Skip to main content

Handlebars integration with Yeoman’s webapp-generator

I was looking for an instruction on how to add Handlebars to my application based on Yeoman’s webapp-generator. There is an instruction on the old wiki on GitHub, but it’s out-of-date. For this exercise I’ve been using Yeoman 1.1.2 and the 0.47 version of the webapp-generator.

First off, go ahead with step 1 and 2 (but obviously using the latest versions).

There’s no need to load the "grunt-contrib-handlebars" in your Gruntfile.js (step 3), as "require('load-grunt-tasks')(grunt);" is used to load all referenced tasks.

I did some changes to the file structure in step 4, but I guess that’s a matter of taste? One thing to note is the change from “temp” to “.tmp” as this is the temporary directory name being used in other places:

handlebars: {
  compile: {
    files: {
      '.tmp/scripts/compiled-templates.js': [
        '<%= yeoman.app %>/templates/**/*.hbs'
      ]
    },
    options: {
      namespace: 'MyApp.Templates',
      wrapped: true,
      processName: function(filename) {
        // funky name processing here
        return filename
                .replace(/^app/, '')
                .replace(/\.hbs$/, '');
      }
    }
  }
}

The watch task needs some additions to it, as well (step 5). Note the addition on watching .js-files in livereload:

handlebars: {
    files: ['<%= yeoman.app %>/templates/*.hbs'],
    tasks: ['handlebars']
},
livereload: {
    options: {
        livereload: '<%= connect.options.livereload %>'
    },
    files: [
        '<%= yeoman.app %>/{,*/}*.html',
        '.tmp/styles/{,*/}*.css',
        '.tmp/scripts/{,*/}*.js',
        '<%= yeoman.app %>/images/{,*/}*.{gif,jpeg,jpg,png,svg,webp}'
    ]
}

Step 6 handles the configuration of Handlebars tasks being run during build, test and serve:
// Run some tasks in parallel to speed up build process
concurrent: {
    server: [
        'compass:server',
        'copy:styles',
        'handlebars'
    ],
    test: [
        'copy:styles',
        'handlebars'
    ],
    dist: [
        'compass',
        'copy:styles',
        'handlebars',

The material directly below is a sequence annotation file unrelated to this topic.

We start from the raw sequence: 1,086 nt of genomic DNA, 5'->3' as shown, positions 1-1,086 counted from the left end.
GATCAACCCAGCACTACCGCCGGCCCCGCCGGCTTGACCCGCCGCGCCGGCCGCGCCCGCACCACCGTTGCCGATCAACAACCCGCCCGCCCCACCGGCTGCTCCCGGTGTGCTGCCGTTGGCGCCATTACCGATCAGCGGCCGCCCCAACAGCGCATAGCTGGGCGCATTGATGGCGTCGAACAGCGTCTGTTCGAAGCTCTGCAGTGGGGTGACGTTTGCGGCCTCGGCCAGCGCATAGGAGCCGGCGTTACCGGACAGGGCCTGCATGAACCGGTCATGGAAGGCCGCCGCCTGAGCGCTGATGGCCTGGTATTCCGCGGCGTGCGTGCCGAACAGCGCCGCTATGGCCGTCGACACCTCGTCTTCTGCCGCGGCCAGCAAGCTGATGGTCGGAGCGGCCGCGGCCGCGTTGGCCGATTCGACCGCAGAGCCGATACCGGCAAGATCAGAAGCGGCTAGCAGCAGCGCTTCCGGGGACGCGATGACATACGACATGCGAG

'imagemin',
        'svgmin'
    ]
}

Don't forget to get the actual Handlebars package using "bower install handlebars" (step 7).

In step 8, as I changed the file structure - just add
<script src="scripts/compiled-templates.js"></script>
and you're done!

/Mattias

Comments

  1. This comment has been removed by the author.

    ReplyDelete
  2. Thanks, this was very helpful.

    FYI: the old wiki link is now here:

    https://github.com/yeoman/yeoman.io/blob/master/app/wiki-archives/Handlebars-integration.md

    ReplyDelete

Post a Comment

Popular posts from this blog

GWT and Spring Security

Update! - Based on the post below, and my other post regarding Spring Security and OpenID, I have added Open-ID support to the sample application below. For those interested, here's the write-up of changes. I've spent quite some time digging into ways of integrating GWT and Spring Security. It all started by reading the following post in the GWT Forum - Best practices/ideas for GWT with Spring Security (or equivalent) , and then checking out this blog - GWT and Spring Security . To make matters worse, I started reading Security for GWT Applications and specifically about the "Cross-Site Request Forging"-attacks. Now, what could I do about it? Well, starting by setting up my own project (Maven-based) with all updated dependencies (GWT 2.0.3 etc) and started reading the Spring Security Reference Documentation (puh!). Instead of See Wah Cheng's approach of implementing a custom authentication service, I decided to rely on standard namespace configuration

GWT and Open-ID using Spring Security

In this post I'll combine the GWT and Spring Security integration from http://technowobble.blogspot.com/2010/05/gwt-and-spring-security.html and the Open-ID using Spring Security from http://technowobble.blogspot.com/2010/06/using-spring-securitys-openid.html . I'm assuming you've read them before reading further... :) I was also inspired by http://www.sociallipstick.com/?p=86 and http://code.google.com/p/dyuproject/wiki/OpenidLoginWithoutLeavingPage to get this working with a pop-up as my sample application is based on GWT - hence, I don't want to direct the user to another page and loose the application state etc. I'm also showing how to exchange Open-ID attributes with e.g. Google. As with the previous blogposts, the sample application is runnable on Google App Engine. With no further ado, this is basically what is needed to add Open-ID support to my previous sample application: From my second post, add Openid4javaFetcher, MyHttpCacheProvider and OpenI
A quick note on something that's been bugging me while using SpringSource STS with the GWT-plugin on my MacBook Pro... Sometimes, when shutting down the internal devmode server I get an error dialog saying it wasn't able to shut down the process fully (even though it looks shut down in the console window). When starting it again, it reports port 9997 to be in use already - and consequently fails to start up again. I haven't found a way to find the process within SpringSource STS, even though there are probably several ways of doing it (which I do not know about). Anyhow - I solved it using the " lsof " package (List Open Files). To find the PID of the process using port 9997, type "lsof -i :9997" in a Terminal window. A simple "kill -9 &ltpid&gt" will take care of the rest. I'm not sure if this happens on other platforms etc, but at least, now you know how to handle it if it hits you!